Two Indians namely Dr Ananda Kumar and Dr Pramod Patil on 29 April 2015 won the prestigious Whitley Awards (also known as Green Oscar) for their contribution to wildlife conservation.
The awards were presented at a ceremony in Royal Geographical Society, London. The winners of the award received a Whitley prize worth 35000 pound.
Kumar was honoured for his work of using innovative communication systems to enable human-elephant co-existence in Southern India. Patil, on the other hand, was honoured for his work to protect the iconic great Indian bustard in the Thar Desert, Rajasthan.
They are among the seven conservationists who were awarded the Whitley Awards for their efforts to protect wildlife in developing countries. Other winners of the 2015 Whitley Award are
• Panut Hadisiswoyo: Honoured for his efforts to protect Sumatran orangutans in Indonesia's Leuser Ecosystem
• Rosamira Guillen: Honoured for cotton-top tamarin conservation in northern Colombia
• Arnaud Desbiez: Honoured for giant armadillo protection in the Brazilian Cerrado
• Inaoyom Imong: Honoured for protecting Cross River gorillas in Nigeria's Mbe Mountains;
• Jayson Ibanez: Honoured for helping protect the Philippine eagle on Mindanao Island
Work of Dr. Ananda Kumar
To minimise negative human-elephant interactions and increase people’s tolerance towards elephants, Kumar developed an Elephant Information Network (EIN). This network acts as an early warning mechanism to alert people when elephants are nearby.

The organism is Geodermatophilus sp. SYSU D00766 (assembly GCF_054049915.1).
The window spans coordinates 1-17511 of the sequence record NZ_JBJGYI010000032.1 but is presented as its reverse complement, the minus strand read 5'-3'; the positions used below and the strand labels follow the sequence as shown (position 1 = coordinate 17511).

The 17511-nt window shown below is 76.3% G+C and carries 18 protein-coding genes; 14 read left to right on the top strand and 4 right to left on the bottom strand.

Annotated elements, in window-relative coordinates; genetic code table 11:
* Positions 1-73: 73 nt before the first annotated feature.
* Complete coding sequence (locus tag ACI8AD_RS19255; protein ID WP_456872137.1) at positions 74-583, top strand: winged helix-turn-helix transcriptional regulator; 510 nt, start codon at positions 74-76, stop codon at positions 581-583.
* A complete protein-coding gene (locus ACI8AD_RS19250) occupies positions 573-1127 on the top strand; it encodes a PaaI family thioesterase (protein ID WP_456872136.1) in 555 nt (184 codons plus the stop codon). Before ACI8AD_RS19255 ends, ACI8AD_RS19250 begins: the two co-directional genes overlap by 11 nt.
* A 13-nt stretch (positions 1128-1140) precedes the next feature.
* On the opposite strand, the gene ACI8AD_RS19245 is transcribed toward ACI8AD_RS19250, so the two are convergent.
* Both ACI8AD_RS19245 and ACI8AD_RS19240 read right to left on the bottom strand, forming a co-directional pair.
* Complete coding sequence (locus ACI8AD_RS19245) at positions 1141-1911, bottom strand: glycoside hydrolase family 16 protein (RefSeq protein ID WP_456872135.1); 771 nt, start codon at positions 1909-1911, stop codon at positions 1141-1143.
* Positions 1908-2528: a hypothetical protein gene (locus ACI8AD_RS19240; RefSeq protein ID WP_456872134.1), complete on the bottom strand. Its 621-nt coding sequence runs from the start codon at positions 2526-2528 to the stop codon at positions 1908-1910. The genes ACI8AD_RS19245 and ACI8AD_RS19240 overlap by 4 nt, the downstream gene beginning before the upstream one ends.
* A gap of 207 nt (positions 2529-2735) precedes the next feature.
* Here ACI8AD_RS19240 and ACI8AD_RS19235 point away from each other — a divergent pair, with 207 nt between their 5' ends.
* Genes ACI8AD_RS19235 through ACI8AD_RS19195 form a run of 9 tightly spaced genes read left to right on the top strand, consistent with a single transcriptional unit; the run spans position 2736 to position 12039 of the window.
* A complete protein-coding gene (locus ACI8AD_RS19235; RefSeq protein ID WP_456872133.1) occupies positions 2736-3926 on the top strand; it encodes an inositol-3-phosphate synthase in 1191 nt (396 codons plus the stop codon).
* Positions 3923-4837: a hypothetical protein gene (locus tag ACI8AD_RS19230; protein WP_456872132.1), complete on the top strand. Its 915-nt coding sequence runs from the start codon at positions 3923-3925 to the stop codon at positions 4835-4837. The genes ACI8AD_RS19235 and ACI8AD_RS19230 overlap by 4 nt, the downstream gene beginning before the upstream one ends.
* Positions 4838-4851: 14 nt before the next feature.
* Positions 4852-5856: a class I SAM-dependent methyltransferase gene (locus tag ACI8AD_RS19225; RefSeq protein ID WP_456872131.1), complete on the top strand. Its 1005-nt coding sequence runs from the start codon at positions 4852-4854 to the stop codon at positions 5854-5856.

Under the network, a trained conflict response team tracks movement of elephants and conveys the information to people via text messages, calls and mobile-operated red light indicators which are placed in strategic locations.
The success of the warning system helped Ananda to encourage his project to the Sathyamangalam Tiger Reserve.
Work of Dr. Pramod Patil
Patil, a doctor by profession, in 2003 made a decision to leave medicine as a profession and devote his life to conservation of the great Indian bustard (Ardeotis nigriceps), the population of which is declining at a high speed due to poaching, loss of grassland habitat and lack of community involvement.
Patil and his team at the Bombay Natural History Society (BNHS) started working with State Forest Department in the Thar Desert helped people to change their opinions and develop positive relationships between authorities and local people, and enable better management of the land on which both community livelihoods and bustards depend.
His work is collecting crucial information about the species, and engaging people with anti-poaching activities.
The Whitley Awards is an annual award given by the Whitley Fund for Nature (WFN). The award recognises and celebrates effective national and regional conservation leaders across the globe. The awards are amongst the most high profile of conservation prizes - they have been called the Green Oscars.
Edward Whitley founded the Whitley awards in 1994 in memory of William Brake.
Now get latest Current Affairs on mobile, Download # 1 Current Affairs App
What: Won Whitley Awards
When: 29 April 2015